However, Abou Hend mentioned that the banks are facing difficulties because of the facilitations that they previously offered their customers, which resulted in a deficit of $7bn. The pound was floated before that amount was repaid, which led to a significant price difference between the amounts of money that the companies deposited in pounds before the flotation and the value of the money after the flotation.
The Central Bank of Egypt (CBE) tried to settle that problem through agreeing with the Federation of Egyptian Industries to pay the debts resulted from the differences in the currencies’ prices after the pound’s flotation in instalments of one to three years maximum, according to the situation of each company. The agreement also enabled the ability to fix the dollar’s price at a specific value, upon the request of each company individually, in agreement with the particular bank concerned with the case, and according to the situation of each company.
Abou Hend sees that the financial services sector also will be a winning horse in 2017, because the government’s expected initial public offerings (IPOs) as well as the private sector’s IPOs would stimulate the business of investment banks. Also, during such periods, the brokerage business is expected to experience a steady period.
He added that the financial leasing companies will also benefit, because the banks will be more conservative when it comes to lending to customers, which increases the demands of small- and medium-sized companies for financial leasing, which is known for its flexibility especially with regards to the time needed to approve the requested loan and receive it.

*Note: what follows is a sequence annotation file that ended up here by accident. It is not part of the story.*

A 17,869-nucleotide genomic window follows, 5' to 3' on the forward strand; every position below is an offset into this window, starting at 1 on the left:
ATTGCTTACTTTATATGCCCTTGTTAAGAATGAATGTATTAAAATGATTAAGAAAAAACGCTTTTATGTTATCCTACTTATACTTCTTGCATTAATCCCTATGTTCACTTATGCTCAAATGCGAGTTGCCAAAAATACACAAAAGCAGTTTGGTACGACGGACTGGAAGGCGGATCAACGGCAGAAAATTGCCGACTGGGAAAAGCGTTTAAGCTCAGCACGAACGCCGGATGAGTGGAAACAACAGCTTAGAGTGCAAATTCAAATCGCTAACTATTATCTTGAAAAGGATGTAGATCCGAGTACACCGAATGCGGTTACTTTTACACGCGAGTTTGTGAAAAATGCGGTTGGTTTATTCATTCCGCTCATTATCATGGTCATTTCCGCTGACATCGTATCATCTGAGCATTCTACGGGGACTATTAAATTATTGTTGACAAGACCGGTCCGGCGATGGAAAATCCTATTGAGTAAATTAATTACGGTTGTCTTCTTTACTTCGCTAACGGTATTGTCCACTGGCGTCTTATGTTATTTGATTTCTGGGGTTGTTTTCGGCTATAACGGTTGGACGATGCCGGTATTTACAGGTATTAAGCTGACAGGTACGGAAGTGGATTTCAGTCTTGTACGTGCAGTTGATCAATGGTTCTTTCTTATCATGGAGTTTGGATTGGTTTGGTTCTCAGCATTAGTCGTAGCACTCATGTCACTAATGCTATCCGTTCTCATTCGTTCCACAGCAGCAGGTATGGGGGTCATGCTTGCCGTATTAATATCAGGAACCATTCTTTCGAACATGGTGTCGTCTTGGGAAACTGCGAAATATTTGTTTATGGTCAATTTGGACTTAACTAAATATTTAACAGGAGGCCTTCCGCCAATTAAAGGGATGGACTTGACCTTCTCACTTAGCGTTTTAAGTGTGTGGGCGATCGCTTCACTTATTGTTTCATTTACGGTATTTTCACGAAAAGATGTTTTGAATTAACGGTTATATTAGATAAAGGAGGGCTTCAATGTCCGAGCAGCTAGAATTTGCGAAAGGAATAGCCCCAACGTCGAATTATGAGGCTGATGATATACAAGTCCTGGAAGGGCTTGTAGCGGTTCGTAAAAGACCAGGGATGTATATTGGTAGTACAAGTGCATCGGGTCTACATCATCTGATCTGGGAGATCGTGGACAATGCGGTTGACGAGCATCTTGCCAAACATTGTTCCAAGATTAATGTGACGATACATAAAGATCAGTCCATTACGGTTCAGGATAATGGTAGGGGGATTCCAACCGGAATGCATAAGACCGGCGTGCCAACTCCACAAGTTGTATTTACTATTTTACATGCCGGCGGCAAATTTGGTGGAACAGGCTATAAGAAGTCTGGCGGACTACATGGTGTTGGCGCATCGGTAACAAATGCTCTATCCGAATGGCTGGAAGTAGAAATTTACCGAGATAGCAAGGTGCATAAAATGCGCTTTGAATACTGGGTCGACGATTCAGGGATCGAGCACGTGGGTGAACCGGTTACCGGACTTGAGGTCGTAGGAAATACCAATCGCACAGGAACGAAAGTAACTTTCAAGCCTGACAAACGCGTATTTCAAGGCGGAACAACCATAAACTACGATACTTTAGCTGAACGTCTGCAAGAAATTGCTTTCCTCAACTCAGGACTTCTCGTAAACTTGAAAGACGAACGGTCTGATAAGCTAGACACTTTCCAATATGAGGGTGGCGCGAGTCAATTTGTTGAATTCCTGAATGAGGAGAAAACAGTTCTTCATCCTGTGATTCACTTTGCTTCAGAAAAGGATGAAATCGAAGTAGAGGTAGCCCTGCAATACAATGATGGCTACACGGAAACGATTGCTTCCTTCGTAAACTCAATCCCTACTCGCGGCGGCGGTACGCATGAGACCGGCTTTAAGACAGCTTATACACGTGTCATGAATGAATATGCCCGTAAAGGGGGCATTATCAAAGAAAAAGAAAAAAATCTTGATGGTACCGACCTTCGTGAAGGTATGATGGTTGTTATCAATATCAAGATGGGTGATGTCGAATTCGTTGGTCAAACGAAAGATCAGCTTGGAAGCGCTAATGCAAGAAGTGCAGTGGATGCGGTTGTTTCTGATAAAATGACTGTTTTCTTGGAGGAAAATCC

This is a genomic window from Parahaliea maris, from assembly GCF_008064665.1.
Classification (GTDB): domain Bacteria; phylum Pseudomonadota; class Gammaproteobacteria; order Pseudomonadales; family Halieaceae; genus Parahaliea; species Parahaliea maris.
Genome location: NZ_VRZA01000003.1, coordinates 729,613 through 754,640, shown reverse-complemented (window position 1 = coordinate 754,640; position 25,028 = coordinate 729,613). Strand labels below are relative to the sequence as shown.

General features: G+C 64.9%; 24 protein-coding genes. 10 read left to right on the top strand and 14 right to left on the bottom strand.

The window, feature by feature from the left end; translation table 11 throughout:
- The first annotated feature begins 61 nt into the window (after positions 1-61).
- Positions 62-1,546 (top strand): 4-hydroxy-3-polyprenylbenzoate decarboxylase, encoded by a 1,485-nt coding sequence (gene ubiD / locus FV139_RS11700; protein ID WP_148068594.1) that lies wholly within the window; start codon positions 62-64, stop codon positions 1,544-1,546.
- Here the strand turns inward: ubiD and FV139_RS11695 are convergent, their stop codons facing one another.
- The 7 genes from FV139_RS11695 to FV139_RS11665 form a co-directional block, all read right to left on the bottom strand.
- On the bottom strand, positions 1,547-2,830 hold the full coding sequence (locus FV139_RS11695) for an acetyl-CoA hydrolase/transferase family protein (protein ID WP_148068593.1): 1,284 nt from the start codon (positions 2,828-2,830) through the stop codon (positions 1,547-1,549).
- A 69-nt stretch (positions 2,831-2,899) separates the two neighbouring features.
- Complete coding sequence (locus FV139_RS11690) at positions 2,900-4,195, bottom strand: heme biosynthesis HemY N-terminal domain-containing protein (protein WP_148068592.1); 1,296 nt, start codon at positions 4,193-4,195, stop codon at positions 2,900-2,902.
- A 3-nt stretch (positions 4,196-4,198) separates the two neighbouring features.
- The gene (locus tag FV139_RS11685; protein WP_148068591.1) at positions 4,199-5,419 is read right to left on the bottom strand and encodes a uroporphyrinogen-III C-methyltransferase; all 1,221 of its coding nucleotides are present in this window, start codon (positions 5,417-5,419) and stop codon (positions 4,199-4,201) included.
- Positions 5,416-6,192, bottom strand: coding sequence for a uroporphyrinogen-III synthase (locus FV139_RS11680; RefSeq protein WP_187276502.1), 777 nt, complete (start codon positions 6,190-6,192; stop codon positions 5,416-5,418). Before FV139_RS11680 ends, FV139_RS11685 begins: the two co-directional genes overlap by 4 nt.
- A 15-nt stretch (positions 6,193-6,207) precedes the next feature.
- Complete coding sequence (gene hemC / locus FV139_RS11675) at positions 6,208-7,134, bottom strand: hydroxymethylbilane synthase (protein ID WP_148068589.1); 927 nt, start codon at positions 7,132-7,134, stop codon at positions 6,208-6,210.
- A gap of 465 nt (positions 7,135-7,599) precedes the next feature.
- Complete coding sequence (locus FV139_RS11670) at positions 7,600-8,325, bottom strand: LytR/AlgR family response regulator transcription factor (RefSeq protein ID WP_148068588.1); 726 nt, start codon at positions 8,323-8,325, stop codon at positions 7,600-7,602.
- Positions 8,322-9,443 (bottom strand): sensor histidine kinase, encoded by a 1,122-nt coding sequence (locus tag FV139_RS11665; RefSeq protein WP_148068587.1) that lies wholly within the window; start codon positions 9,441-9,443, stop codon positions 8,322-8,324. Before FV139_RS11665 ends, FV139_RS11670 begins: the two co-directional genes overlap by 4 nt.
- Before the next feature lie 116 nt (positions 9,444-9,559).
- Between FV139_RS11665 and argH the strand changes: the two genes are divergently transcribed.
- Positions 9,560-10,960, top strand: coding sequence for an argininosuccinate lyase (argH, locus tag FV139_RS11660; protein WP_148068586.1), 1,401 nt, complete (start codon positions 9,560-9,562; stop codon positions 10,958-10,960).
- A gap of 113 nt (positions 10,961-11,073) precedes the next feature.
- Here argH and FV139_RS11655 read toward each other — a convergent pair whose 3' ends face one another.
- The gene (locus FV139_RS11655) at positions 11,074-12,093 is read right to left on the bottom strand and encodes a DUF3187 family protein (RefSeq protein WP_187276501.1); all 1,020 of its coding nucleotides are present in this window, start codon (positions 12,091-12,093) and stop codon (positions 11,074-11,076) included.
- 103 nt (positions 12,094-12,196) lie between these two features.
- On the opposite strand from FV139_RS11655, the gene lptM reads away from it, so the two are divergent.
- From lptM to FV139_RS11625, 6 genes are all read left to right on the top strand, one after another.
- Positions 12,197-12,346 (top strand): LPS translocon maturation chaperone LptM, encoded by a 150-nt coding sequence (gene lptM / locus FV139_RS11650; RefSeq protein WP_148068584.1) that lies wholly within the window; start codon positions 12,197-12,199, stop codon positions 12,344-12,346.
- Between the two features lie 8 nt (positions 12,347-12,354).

In the same context, the head of the research department in an investment bank that asked to remain anonymous saw that a number of industrial companies which export their products will be among the stocks that attract the most investors, such as Lecico, which exports 40% of its production; Oriental Weavers, which exports 30-40% of its production; and Elsewedy Electric, which has seen an increase in the number of turnkey projects abroad.
He said that it is possible the real estate sector will be negatively affected under the increase in the prices of construction materials, without witnessing a balance with an increase in the income of potential customers. However, there are a number of real estate companies that are witnessing good financial performances, such as Madinet Nasr for Housing and Development, as well as some noteworthy stocks such as Heliopolis Company for Housing and Development.
The department head added that while the consumer goods sector will be negatively affected due to the expected weakness in the size of consumption as a result of the price increases, medicines still occupt a special position and are witnessing high demand, which has resulted in attention from investors.
He also expected the banking sector to see developments that would attract investors, as a result of the increase in default risks due to the harm sustained by the companies’ financial positions due to the pound’s flotation.
This means that the banks will have to restructure themselves, he noted, whether through increasing capitals, creating mergers with other banks, or being subject to acquisition operations.